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By no stretch of the animation

August 8, 2000
by Frank Di Luzio

Imagine you're being briefed by the client for a stand-alone interactive presentation at a trade show. The client wants two animations. For the first, she wants many layers of transparent images gliding past one another, including drop shadows. You nod in agreement, because Director can handle transparency, movement and sound. A second animation will be rendered using a 3D program. You agree on using 800x600 pixels for the stage size.

At the studio, Director is doing a decent job pushing around all those layers for the first animation. The only problem is maintaining a constant frame rate, because the number of sprites on stage is continuously changing. You're not too happy about having to drop the frame rate to 10 in order to keep the animation speed constant. In the meantime, the rendered images from the 3D program are complete. You receive a 56 (800x600 pixel) TIFF sequence that you import in Director and place in the score chronologically. But after saving and opening the file again, you realize Director doesn't play the sequence fast enough. By this time, you're already busy thinking about how to achieve better performance.

Assuming you had enough RAM, Director would have played the sequence of 3D renderings in the second animation quickly on the second try, because at that point the images were fully loaded in memory. However, the first animation, with its many layers of images gliding past one another, didn't show any noticeable improvement. This indicates that the most obvious way to improve the second animation's performance would be to do a preload.

If you're lucky, you're going to use a powerful computer to handle all this. But what do you do when the computer is not so powerful? In this article, I will lead you through the steps I took to maintain the frame rate without degrading the original image. I'll start with some preload techniques.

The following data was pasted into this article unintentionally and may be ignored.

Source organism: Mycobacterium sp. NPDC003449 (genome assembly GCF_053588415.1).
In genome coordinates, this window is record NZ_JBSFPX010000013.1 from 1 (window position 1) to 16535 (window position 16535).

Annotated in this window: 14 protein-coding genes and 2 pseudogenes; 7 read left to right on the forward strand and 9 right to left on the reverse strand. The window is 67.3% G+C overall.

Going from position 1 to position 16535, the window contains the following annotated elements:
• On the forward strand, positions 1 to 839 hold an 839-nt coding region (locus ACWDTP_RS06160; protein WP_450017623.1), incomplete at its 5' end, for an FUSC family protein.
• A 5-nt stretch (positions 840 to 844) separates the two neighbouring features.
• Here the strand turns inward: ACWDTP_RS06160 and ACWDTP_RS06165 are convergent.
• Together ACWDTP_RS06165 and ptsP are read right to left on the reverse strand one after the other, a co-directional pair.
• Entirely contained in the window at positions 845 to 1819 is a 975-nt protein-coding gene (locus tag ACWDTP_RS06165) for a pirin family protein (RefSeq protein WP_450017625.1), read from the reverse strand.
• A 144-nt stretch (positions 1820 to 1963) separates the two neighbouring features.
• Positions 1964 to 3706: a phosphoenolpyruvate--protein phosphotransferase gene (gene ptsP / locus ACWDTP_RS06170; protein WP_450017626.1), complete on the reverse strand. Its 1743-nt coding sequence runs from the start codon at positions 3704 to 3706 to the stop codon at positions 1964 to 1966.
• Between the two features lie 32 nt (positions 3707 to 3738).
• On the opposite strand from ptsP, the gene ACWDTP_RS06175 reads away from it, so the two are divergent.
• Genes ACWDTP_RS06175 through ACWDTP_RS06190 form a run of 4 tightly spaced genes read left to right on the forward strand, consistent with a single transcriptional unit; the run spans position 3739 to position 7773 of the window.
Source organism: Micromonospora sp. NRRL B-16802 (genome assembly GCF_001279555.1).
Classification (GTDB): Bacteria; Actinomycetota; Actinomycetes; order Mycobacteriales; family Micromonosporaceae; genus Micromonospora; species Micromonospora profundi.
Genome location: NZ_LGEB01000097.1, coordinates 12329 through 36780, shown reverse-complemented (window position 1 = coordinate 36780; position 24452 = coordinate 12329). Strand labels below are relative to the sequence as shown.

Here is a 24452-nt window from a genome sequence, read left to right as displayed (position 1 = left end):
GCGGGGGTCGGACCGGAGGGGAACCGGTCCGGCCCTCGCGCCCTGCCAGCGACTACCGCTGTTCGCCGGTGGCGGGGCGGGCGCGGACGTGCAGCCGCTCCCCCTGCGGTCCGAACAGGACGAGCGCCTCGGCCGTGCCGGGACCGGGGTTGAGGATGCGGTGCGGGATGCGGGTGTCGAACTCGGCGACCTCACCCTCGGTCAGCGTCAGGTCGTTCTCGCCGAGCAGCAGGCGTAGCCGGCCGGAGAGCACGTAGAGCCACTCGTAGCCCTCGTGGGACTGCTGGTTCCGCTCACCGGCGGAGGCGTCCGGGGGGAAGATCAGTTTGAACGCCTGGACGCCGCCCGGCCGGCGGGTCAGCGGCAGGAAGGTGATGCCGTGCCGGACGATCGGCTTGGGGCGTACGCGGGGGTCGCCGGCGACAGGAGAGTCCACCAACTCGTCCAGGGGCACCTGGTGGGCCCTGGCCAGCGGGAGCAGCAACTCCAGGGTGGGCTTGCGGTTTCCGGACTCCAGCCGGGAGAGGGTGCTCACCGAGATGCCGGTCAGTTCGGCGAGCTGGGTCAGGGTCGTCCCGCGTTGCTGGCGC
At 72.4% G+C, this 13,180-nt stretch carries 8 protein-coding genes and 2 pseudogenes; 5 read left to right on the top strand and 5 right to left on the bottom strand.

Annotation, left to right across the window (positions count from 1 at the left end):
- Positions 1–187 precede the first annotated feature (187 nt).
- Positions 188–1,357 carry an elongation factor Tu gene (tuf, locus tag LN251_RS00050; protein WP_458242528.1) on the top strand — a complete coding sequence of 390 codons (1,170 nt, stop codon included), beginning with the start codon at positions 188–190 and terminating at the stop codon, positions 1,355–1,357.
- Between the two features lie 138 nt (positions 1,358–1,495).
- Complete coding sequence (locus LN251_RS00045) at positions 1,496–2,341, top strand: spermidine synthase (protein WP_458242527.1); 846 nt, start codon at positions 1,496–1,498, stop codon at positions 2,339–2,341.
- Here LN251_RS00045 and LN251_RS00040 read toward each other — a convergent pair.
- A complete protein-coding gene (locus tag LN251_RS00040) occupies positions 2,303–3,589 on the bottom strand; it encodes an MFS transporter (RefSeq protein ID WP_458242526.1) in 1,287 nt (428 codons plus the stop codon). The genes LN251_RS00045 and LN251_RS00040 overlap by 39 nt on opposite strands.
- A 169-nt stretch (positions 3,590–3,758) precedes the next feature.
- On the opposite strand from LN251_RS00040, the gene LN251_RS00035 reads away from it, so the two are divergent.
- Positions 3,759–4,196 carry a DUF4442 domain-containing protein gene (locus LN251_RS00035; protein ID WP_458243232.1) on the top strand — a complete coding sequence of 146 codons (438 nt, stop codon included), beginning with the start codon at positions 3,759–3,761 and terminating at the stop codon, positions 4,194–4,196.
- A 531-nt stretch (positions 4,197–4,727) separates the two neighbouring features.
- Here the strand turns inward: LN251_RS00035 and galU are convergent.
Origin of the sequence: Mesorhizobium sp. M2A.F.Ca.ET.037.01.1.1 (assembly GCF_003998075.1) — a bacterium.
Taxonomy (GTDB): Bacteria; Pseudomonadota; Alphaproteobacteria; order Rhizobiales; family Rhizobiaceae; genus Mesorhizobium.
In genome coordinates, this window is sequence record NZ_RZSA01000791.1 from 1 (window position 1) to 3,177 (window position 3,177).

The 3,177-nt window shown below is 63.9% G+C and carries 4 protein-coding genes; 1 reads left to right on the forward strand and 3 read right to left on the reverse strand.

Preloading

Loading the TIFF sequence into RAM will result in the fastest playback speed possible. But this sequence of 56 800x600 32 bit TIFFs would require over 100MB. At 16 bit it reduces by half; 8 bit reduces by half again, but the image quality just doesn't cut it. If the image still looks good in 16 bit, that can help tremendously. In fact, fast machines will play the 16 bit sequence with no preload just as fast as a preloaded 32 bit version. But in some cases, the 16 bit image isn't good enough.

The idleLoadMode

The basic idea here is to preload media in the background without interrupting the flow of interactivity. The script below was used to preload the 56-frame sequence of 32 bit 800x600 pixel images while a couple of sprites moved across the screen diagonally from corner to corner. Their movement was not at all affected by the loading process.

on exitFrame me

  the idleLoadMode = 3
  the idleHandlerPeriod = 2
  the idleReadChunkSize = 2000 * 1024
  preload 100,155
  the idleLoadTag = 10

end

The idleLoadTag is a method of identifying the preload to check if it's complete at some later point.

if idleLoadDone(10) then gLoaded = TRUE

Although this script does preload frames 100 to 155, the media for those frames is in a compressed form, which still needs to be decompressed. In cases where the CD-ROM speed is slow, this kind of preloading would indeed be a major improvement. However, due to larger compression ratios and faster CD-ROM read times, decompression may become the time-consuming element. Therefore, this kind of preload doesn't necessarily increase speed if the media is coming from a hard drive, as in this case. Using this script, the sequence played back at the same speed that it did without any preload method, since the decompressing of the media caused the slow playback in both cases.

The idleReadChunkSize value has a tremendous impact on how long the entire preload process needs. The current value is set slightly higher than the individual members' size of 1.8MB, since the media was on a hard drive and could load quickly. You'll need to experiment if you want to use higher rates than the default value of 32KB when loading media from a CD-ROM. In this case, the result of using the default value was that the diagonally-moving sprite animation repeated eight times, while it repeated only three times with the higher idleReadChunkSize.

A complete preload with decompression can be achieved by setting the idleLoadMode to 0 (zero). This causes the computer to do nothing else but preload, and makes checking if the media is loaded and other settings unnecessary. In this scenario, the moving sprite animation stopped completely until the preload was completed; the animation was fast.

Another method of loading and decompressing simultaneously can be achieved by placing the bitmap sequence in the score and moving it offstage. This method will maintain interactivity, but lower the maximum frame rate.

Please refer to the Lingo Dictionary for more detailed information about the individual lines of code.

RAM: Good to the last byte